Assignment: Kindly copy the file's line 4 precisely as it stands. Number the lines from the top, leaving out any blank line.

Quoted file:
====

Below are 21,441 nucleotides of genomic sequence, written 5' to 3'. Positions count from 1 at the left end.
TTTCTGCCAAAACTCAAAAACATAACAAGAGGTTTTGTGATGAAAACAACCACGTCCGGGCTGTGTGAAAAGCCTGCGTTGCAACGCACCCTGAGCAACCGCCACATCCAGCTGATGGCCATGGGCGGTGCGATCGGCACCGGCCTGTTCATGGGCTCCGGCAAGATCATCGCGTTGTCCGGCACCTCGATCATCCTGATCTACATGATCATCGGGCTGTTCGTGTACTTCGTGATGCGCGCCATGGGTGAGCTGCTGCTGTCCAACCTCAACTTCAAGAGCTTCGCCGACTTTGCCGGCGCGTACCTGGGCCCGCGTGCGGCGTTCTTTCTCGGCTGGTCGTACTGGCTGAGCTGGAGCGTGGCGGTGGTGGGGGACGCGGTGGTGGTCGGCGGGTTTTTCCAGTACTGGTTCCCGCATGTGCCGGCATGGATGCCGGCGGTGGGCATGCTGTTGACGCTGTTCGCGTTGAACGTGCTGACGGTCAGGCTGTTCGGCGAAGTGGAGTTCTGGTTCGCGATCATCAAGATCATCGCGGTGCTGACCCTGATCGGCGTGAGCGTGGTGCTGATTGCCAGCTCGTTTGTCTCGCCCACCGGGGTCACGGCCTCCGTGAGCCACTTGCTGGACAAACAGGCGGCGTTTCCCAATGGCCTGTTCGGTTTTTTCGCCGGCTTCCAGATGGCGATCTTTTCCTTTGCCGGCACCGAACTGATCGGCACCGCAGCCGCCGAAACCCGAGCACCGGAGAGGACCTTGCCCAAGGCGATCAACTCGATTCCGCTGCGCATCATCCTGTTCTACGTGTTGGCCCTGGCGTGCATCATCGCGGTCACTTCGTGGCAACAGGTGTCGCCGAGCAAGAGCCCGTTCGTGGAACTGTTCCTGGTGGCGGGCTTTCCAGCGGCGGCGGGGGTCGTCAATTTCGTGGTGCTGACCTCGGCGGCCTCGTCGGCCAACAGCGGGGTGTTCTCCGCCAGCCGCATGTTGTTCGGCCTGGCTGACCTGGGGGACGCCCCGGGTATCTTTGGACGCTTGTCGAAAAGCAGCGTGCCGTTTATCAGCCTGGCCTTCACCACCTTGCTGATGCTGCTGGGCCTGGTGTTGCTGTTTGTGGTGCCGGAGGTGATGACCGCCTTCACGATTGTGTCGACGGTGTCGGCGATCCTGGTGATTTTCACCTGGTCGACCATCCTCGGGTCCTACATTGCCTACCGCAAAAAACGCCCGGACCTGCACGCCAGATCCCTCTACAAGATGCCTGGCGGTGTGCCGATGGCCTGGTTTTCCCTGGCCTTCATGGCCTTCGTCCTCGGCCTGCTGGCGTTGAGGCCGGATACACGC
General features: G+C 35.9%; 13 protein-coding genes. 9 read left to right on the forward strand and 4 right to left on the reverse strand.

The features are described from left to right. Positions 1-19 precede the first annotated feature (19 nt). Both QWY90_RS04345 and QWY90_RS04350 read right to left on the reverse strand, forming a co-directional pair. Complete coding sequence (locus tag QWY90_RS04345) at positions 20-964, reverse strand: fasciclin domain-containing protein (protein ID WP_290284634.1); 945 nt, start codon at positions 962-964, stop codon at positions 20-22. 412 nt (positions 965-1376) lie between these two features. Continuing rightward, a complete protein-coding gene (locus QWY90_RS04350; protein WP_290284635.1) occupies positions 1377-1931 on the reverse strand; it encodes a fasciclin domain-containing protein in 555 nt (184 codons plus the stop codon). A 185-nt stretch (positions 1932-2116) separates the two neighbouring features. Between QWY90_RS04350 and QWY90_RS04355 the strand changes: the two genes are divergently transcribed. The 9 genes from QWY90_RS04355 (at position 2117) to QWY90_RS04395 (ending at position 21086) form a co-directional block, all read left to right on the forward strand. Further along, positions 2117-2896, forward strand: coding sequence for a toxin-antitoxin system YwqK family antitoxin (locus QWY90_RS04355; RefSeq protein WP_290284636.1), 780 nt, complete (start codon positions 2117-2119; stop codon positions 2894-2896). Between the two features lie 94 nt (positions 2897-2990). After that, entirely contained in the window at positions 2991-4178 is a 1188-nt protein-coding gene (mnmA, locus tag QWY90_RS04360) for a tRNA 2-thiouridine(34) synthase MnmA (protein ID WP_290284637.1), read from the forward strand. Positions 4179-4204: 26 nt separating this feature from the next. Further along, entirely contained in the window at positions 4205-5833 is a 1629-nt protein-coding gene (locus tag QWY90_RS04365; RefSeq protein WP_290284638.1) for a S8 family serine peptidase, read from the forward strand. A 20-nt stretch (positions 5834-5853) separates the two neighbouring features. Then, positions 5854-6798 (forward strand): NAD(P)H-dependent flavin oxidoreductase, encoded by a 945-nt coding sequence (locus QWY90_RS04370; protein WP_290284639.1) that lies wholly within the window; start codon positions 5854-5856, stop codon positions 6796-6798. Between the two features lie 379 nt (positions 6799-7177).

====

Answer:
The features are described from left to right. Positions 1-19 precede the first annotated feature (19 nt). Both QWY90_RS04345 and QWY90_RS04350 read right to left on the reverse strand, forming a co-directional pair. Complete coding sequence (locus tag QWY90_RS04345) at positions 20-964, reverse strand: fasciclin domain-containing protein (protein ID WP_290284634.1); 945 nt, start codon at positions 962-964, stop codon at positions 20-22. 412 nt (positions 965-1376) lie between these two features. Continuing rightward, a complete protein-coding gene (locus QWY90_RS04350; protein WP_290284635.1) occupies positions 1377-1931 on the reverse strand; it encodes a fasciclin domain-containing protein in 555 nt (184 codons plus the stop codon). A 185-nt stretch (positions 1932-2116) separates the two neighbouring features. Between QWY90_RS04350 and QWY90_RS04355 the strand changes: the two genes are divergently transcribed. The 9 genes from QWY90_RS04355 (at position 2117) to QWY90_RS04395 (ending at position 21086) form a co-directional block, all read left to right on the forward strand. Further along, positions 2117-2896, forward strand: coding sequence for a toxin-antitoxin system YwqK family antitoxin (locus QWY90_RS04355; RefSeq protein WP_290284636.1), 780 nt, complete (start codon positions 2117-2119; stop codon positions 2894-2896). Between the two features lie 94 nt (positions 2897-2990). After that, entirely contained in the window at positions 2991-4178 is a 1188-nt protein-coding gene (mnmA, locus tag QWY90_RS04360) for a tRNA 2-thiouridine(34) synthase MnmA (protein ID WP_290284637.1), read from the forward strand. Positions 4179-4204: 26 nt separating this feature from the next. Further along, entirely contained in the window at positions 4205-5833 is a 1629-nt protein-coding gene (locus tag QWY90_RS04365; RefSeq protein WP_290284638.1) for a S8 family serine peptidase, read from the forward strand. A 20-nt stretch (positions 5834-5853) separates the two neighbouring features. Then, positions 5854-6798 (forward strand): NAD(P)H-dependent flavin oxidoreductase, encoded by a 945-nt coding sequence (locus QWY90_RS04370; protein WP_290284639.1) that lies wholly within the window; start codon positions 5854-5856, stop codon positions 6796-6798. Between the two features lie 379 nt (positions 6799-7177).